Introduce yourself, tell us who you are and why you chose FreeBSD


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Hi all,

I'm a network engineer by profession with linux as my hobby for many years now. Recently I watched a couple of presentation on YouTube on Netflix using FreeBSD and decided to give it a try. I bought the new book by Michael W. Lucas, installed FreeBSD 11.2 on my laptop and I will install it on my home servers as well. Currently I'm liking it quite a lot and I don't plan to return to Linux.


New Member

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First used FreeBSD 2.1.5 back in 1996, and have jumped back and forth between it and mostly Debian ever since. Spent some time in 2018 running SmartOS (a nice Illumos derivative), and just recently found my way back over to FreeBSD.

Greetings from WI, USA, on a snowy winter night. :)


New Member

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I played games on windows 98 and then windows XP until about 2013.
I got a job at a university and I sat down with a coworker who was a FreeBSD user. I wanted to learn FreeBSD because his computer screen looked like the Matrix screen with the green text in the Pop-culture science fiction movie form the late nineties.
He walked me through installation on an older laptop i386 and then he said that teaching me FreeBSD was like teaching me how to rebuild a car, a Chevy, and that I should be thankful for the car.
Now I can get around on the internet in my Free"Chevy"BSD
I like the idea of learning PF, UNIX, and something other than Windows/MAC to be counter cultural.


Active Member

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Windows 95/98/xp/ user -> Linux Redhat 7/8/9,Mandrake,Debian -> FreeBSD 10/11/12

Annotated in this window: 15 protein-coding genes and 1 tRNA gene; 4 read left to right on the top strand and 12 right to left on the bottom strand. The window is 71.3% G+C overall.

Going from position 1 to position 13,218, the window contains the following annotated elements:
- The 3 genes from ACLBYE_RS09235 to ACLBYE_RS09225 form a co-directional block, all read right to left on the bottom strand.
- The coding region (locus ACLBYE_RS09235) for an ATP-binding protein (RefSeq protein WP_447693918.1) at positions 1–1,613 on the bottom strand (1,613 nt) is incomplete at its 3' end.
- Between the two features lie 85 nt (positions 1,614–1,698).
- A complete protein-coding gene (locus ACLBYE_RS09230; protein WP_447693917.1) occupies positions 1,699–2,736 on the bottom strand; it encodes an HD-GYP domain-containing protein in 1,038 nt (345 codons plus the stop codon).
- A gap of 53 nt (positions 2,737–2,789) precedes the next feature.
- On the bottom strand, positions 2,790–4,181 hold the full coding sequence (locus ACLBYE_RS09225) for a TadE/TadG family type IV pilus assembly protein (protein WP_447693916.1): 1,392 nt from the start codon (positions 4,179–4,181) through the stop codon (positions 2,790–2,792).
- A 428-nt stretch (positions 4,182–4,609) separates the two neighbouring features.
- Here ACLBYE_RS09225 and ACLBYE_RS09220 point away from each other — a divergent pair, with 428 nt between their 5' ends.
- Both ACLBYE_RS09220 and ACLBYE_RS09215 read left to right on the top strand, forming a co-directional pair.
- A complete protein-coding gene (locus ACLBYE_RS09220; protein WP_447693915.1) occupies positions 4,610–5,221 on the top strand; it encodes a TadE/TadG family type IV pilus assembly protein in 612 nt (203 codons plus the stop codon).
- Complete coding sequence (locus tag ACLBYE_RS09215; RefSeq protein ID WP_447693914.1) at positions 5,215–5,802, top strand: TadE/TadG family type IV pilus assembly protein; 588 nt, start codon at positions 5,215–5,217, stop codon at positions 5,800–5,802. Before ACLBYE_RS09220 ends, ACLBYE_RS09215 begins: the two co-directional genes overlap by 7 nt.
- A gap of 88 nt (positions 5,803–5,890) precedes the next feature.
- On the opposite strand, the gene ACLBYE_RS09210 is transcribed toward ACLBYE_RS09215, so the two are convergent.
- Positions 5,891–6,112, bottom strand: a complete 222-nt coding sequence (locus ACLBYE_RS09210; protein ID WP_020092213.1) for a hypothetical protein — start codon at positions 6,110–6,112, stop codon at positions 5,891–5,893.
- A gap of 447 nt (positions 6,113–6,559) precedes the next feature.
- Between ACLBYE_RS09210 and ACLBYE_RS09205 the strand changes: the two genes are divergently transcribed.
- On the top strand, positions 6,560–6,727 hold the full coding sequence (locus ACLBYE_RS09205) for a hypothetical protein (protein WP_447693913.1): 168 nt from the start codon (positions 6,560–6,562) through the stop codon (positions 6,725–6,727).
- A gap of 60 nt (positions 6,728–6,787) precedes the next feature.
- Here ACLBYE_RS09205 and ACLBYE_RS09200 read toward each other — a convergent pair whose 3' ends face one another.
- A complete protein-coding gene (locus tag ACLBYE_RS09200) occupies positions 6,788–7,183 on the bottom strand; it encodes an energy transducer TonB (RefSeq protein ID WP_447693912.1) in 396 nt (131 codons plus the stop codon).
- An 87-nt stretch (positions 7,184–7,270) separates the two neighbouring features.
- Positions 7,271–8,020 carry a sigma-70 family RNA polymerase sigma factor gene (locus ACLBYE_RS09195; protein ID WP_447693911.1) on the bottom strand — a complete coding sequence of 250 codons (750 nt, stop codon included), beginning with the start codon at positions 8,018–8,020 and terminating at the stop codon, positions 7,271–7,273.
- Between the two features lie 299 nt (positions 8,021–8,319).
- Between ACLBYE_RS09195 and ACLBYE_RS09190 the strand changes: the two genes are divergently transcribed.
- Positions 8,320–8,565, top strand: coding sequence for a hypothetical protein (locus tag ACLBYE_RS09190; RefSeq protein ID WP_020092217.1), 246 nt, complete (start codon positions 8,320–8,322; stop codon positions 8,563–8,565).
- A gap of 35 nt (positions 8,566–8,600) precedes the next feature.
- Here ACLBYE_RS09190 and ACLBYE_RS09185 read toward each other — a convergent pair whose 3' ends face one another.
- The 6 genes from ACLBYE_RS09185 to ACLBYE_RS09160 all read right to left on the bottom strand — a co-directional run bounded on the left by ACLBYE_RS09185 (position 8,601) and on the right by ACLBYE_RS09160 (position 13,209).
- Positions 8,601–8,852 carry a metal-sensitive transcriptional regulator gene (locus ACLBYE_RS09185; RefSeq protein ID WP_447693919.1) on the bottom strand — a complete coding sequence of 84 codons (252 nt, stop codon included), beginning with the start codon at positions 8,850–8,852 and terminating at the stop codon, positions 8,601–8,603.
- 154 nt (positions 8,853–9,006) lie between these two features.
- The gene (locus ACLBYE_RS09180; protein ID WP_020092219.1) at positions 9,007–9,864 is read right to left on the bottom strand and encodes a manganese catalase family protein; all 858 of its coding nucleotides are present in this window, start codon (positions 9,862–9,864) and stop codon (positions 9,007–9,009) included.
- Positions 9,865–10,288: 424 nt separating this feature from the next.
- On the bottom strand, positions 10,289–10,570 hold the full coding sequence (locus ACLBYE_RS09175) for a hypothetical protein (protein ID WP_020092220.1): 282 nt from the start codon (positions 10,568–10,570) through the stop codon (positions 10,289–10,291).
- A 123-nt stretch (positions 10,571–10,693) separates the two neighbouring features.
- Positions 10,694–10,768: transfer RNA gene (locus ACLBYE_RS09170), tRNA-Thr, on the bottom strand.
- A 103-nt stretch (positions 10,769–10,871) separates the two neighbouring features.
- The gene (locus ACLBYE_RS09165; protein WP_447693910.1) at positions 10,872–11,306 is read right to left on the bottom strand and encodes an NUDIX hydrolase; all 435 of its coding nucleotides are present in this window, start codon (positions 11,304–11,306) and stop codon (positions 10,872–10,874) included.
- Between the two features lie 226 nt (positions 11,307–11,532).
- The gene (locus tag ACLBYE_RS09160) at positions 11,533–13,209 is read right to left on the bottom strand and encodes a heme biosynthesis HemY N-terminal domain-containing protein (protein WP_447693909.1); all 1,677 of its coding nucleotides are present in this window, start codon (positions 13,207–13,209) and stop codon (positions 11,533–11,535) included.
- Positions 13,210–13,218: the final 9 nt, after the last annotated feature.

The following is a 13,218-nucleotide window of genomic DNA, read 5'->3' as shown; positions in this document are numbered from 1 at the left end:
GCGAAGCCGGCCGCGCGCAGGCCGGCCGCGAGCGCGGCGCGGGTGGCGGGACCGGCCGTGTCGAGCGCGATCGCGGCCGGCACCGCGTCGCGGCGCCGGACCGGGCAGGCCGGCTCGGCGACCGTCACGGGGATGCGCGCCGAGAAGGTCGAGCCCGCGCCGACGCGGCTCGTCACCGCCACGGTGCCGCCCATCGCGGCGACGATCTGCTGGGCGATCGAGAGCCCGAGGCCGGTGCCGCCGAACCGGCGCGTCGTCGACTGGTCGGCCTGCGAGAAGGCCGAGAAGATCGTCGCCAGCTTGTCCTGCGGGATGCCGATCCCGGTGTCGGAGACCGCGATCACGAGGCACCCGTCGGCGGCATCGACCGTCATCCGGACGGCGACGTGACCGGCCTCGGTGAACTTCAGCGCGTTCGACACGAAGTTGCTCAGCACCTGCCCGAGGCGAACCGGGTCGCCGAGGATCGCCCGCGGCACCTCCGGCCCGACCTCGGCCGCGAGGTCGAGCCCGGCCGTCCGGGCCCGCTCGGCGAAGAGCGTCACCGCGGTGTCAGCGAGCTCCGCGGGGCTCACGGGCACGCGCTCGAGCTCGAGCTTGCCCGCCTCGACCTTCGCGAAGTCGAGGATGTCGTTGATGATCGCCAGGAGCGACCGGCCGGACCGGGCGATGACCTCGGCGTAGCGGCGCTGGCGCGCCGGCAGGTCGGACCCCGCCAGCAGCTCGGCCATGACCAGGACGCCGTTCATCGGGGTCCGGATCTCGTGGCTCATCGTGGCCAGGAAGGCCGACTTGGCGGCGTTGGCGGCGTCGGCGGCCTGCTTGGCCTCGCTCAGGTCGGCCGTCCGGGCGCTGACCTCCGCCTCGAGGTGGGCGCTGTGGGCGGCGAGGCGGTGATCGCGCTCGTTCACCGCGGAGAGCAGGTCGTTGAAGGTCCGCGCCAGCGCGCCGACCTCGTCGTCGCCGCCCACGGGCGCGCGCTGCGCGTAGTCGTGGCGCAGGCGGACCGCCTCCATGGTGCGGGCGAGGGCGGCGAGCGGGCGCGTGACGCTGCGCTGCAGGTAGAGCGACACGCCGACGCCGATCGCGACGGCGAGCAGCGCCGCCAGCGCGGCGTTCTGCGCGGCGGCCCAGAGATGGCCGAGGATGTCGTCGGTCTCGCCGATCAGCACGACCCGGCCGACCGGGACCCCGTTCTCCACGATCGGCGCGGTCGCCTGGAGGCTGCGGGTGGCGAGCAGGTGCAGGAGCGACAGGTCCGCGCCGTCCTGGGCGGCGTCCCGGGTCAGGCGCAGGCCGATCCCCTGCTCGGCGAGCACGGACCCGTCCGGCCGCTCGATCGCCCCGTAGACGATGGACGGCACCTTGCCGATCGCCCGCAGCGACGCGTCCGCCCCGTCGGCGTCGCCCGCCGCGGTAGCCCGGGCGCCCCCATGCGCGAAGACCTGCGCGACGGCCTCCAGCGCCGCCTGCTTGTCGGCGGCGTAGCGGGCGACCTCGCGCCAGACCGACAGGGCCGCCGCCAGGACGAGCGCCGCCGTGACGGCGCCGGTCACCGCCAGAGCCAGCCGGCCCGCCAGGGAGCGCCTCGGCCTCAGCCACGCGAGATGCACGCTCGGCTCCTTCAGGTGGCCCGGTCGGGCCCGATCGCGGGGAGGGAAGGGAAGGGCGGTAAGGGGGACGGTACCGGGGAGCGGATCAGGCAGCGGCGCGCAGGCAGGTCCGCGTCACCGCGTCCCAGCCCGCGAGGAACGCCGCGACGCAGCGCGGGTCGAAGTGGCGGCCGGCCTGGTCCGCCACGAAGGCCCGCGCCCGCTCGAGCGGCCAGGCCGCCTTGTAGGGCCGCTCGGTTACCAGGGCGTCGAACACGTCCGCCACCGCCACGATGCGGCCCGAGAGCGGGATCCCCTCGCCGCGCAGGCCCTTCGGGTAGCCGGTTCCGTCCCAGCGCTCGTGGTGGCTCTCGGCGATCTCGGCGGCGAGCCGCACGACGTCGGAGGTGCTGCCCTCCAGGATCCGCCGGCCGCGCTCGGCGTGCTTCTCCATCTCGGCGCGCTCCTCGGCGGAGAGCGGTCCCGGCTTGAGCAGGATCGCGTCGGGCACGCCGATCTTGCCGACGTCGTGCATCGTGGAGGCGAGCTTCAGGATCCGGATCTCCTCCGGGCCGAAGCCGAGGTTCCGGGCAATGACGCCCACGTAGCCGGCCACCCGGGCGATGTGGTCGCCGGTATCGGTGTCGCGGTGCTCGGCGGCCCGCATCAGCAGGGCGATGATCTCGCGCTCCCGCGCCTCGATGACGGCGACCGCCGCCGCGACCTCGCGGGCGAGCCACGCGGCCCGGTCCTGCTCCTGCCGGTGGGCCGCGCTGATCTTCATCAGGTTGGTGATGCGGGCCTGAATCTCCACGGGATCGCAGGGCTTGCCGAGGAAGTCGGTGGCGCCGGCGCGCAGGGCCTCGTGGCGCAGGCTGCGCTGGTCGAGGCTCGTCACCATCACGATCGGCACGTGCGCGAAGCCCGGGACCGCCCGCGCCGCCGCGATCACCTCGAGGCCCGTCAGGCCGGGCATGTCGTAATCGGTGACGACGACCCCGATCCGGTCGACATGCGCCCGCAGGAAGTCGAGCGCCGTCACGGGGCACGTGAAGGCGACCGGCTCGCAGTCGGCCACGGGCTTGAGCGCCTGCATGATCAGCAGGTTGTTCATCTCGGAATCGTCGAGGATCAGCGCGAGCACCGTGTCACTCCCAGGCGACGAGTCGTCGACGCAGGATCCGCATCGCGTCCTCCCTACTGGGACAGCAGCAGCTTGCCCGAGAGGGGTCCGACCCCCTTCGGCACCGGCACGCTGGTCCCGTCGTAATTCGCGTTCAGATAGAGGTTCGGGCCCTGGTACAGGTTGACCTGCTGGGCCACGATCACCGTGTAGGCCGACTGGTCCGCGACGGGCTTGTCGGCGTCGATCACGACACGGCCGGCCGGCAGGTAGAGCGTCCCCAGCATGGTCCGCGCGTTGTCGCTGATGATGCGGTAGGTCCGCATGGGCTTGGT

I was so happy with Debian but the bad bad init replacement fuc$#d off..
today FreeBSD for:
Freedom of choose , I cant hack and change everything, simplicity, great community
just simple as that..i love it

I forget..the latest software and ports


Well-Known Member

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I first used FreeBSD as remote host at the beginning of the 1990 years, but I was SunOS user and later Solaris user. In the beginning of the 2000 I installed Linux, but it was so strange to me that I installed FreeBSD after a while. Later I moved to OpenBSD that I continue to use: the wlan drivers seemed me to run better there, also UMTS support (I no idea how to use UMTS with FreeBSD). I began to use FreeBSD again because I needed ZFS. I like both, OpenBSD and FreeBSD, but they are somehow different. The reasons: BSD because it was familiar to me from SunOS, ZFS because I wanted a file System that run in many Operating Systems and will be alive for (I hope) many decades, I wanted the redundancy and self healing. I think, ZFS is too complicated and heavy for my purposes, but it is a compromise that fulfill the main conditions: I do not know an alternative. Before using SunOS I used the OS available in the computer I had to write a program, for example TOPS-10: I did not expend much time with the operating System, I learned the minimum I needed, important was only the result of the program. I think, I expend too much time with the OS and that is not healthy.


New Member

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Hi everyone,
My first computer was a TRS-80 with 16k of ram. I did lots of basic programming in that. That was many, many moons ago.

Since then, I've become a bit of a systems polyglot; setting up and learning about more OS's than most people know exist. DOS (PC, MS & DR/Novell), Windows 1 thru 10, MacOS 7-9 then into the X, VMS on VAX and Alpha, SunOS and Solaris, IRIX, AIX, Novell Netware, SCO, many Linux distros and the main BSDs.

When I had the space, I was amassing a large personal computer museum with all sorts of hardware. Mac, PC, HP-RISC, Sparc, SGI, DEC, etc. I always tried to get them running, if not with their original OS, at least with Net or OpenBSD or a Linux system. Of the two Alpha's I had, an AXPpci & the DEC-XL, the XL would only run Linux or Windows NT. I got running Linux. The AXPpci was the slowest 64 bit computer I've ever used. I gifted it to a burgeoning young computer nerd just 2 years ago.